I had the opportunity to attend the Native American Literature Symposium last week. As a speculative fiction writer, I find Native American literature fascinating for the way many of its writers deftly blend time and multiple realities together in a way that time-travel and slipstream authors typically struggle to pull off. But that’s not what I’m here to write about. I want to talk about the subject of two plenary sessions: ethics in literary criticism.
Just wanted to let everyone know that neither the blog nor I have died. However, I’m currently in Minnesota (where it’s a lot colder than I’m used to) attending the Native American Literature Symposium, and am therefore spread a little thin. I am, however, learning a great deal, and LeAnne Howe is here, which has me fawning like a fanboy. (All right, all right, I am still a fanboy at heart.) Hopefully I’ll walk away with something wise to say about writing, which I can distill into a post. But not before next week. I’ve also got a paper proposal to write for my Anglo-Saxon poetry seminar, two novels to read, and a story to write. If I’d realized grad school was this much work… well… I still would have done it, but I might have warned you first that any comments about me dying are probably metaphorical.
Following up last Thursday’s post, just a quick link to the Writer Beware announcement that Random House has reworked the contract terms at their Hydra imprint to remove some of the more onerous language. I still think authors should carefully consider whether or not they’re better served working with an established publisher or going it alone, but, for the record, this is no longer a “don’t sign under any circumstances” situation. I applaud Random House for its willingness to listen to criticism and make adjustments.
For those who haven’t been following, there’s a bit of a kerfluffle right now between SFWA and Random House. Random House launched a new e-book imprint, Hydra (not to be confused with Hydra House, and imprint of En Theos Press), which does not pay advances and, according to what I’ve been told, requires a copyright assignment in its standard contract that is onerous and charges back against royalties costs normally carried by the publisher. SFWA responded by declaring that this imprint is not a SFWA-qualifying market. Shortly thereafter, Random House responded, claiming that all they’re doing is offering “a different– but potentially lucrative–publishing model for authors: a profit share.”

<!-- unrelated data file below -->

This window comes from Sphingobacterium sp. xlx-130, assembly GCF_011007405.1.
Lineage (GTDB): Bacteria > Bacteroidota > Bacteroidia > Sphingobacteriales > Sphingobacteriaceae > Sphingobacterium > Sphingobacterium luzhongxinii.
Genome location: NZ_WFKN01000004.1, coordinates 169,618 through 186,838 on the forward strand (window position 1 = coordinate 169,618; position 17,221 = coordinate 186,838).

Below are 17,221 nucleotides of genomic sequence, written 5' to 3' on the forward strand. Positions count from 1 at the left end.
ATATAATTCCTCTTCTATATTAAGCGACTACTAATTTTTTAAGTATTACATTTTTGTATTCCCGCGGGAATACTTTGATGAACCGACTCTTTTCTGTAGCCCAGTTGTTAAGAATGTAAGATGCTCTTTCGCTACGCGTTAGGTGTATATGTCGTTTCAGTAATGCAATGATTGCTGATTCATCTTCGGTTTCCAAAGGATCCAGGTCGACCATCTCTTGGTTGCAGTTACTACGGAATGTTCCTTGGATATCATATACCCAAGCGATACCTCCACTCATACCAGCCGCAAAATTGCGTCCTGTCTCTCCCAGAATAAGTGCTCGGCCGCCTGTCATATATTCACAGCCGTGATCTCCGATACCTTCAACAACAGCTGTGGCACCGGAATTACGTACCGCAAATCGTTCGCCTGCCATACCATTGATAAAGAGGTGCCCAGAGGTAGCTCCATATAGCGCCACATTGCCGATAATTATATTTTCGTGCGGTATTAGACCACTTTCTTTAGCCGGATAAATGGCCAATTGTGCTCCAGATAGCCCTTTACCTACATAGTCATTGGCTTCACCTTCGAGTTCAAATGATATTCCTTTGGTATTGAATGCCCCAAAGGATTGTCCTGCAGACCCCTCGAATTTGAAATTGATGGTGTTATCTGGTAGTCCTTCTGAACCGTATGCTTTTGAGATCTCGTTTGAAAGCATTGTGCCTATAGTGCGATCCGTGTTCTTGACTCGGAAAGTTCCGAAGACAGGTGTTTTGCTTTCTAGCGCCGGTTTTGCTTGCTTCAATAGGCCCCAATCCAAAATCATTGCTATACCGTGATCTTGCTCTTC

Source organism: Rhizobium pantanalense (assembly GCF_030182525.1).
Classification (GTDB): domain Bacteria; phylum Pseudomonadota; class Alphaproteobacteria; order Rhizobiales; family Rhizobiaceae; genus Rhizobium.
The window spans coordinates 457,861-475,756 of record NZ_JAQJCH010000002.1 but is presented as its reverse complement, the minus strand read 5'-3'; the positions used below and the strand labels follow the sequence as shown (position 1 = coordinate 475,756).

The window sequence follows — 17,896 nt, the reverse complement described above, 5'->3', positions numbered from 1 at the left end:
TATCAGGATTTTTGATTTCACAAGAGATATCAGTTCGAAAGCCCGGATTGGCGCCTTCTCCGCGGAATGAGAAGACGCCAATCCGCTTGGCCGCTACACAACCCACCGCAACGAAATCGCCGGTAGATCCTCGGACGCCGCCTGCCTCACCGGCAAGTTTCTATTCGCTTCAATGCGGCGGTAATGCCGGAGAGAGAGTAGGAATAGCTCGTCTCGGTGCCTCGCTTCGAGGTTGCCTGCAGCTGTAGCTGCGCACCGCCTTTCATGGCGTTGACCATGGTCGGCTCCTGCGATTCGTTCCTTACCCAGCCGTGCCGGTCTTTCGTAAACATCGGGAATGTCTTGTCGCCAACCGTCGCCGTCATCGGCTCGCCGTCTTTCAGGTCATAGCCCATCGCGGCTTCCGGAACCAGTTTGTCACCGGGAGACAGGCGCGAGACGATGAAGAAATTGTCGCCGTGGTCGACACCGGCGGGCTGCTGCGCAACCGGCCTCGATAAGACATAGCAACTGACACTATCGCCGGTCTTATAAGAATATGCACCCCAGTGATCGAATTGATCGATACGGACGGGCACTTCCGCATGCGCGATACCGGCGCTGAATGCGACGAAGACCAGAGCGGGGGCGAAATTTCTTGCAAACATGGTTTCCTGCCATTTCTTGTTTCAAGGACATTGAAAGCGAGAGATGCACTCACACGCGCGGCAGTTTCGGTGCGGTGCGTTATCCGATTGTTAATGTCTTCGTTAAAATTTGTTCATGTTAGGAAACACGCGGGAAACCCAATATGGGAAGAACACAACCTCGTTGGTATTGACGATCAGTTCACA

First of all, as long as I’ve been alive, publishing has worked on a profit-sharing model. It’s called “royalties.” What Random House is, in fact, doing is transferring the risk of doing business back to the author. And, frankly, Random House is lucky SFWA didn’t disqualify the entire publisher as they did with Harlequin back in 2009 when that publisher launched a vanity-publishing division. I don’t care whether you’re a new or established author, if the reports I’m seeing of what Hydra’s contract looks like are even half true, you’re far, far better off self-publishing than signing with them.
But what is more interesting to me is not the brouhaha that’s brewing, but rather what it indicates about the mentality inside this major publisher.
Lately I’ve found myself paying attention to how writers control the mood of a piece. This is a big topic, probably something that an entire book could be dedicated to, so I’m going to address it small chunks at a time. After all, it’s easier to regurgitate small chunks.
See how I just created mood there with that reference to vomit? That’s what I’m talking about. The decision that I, as the author, make about how to describe something is a huge component to mood-setting. So in this post I’m going to look at the importance of description to mood.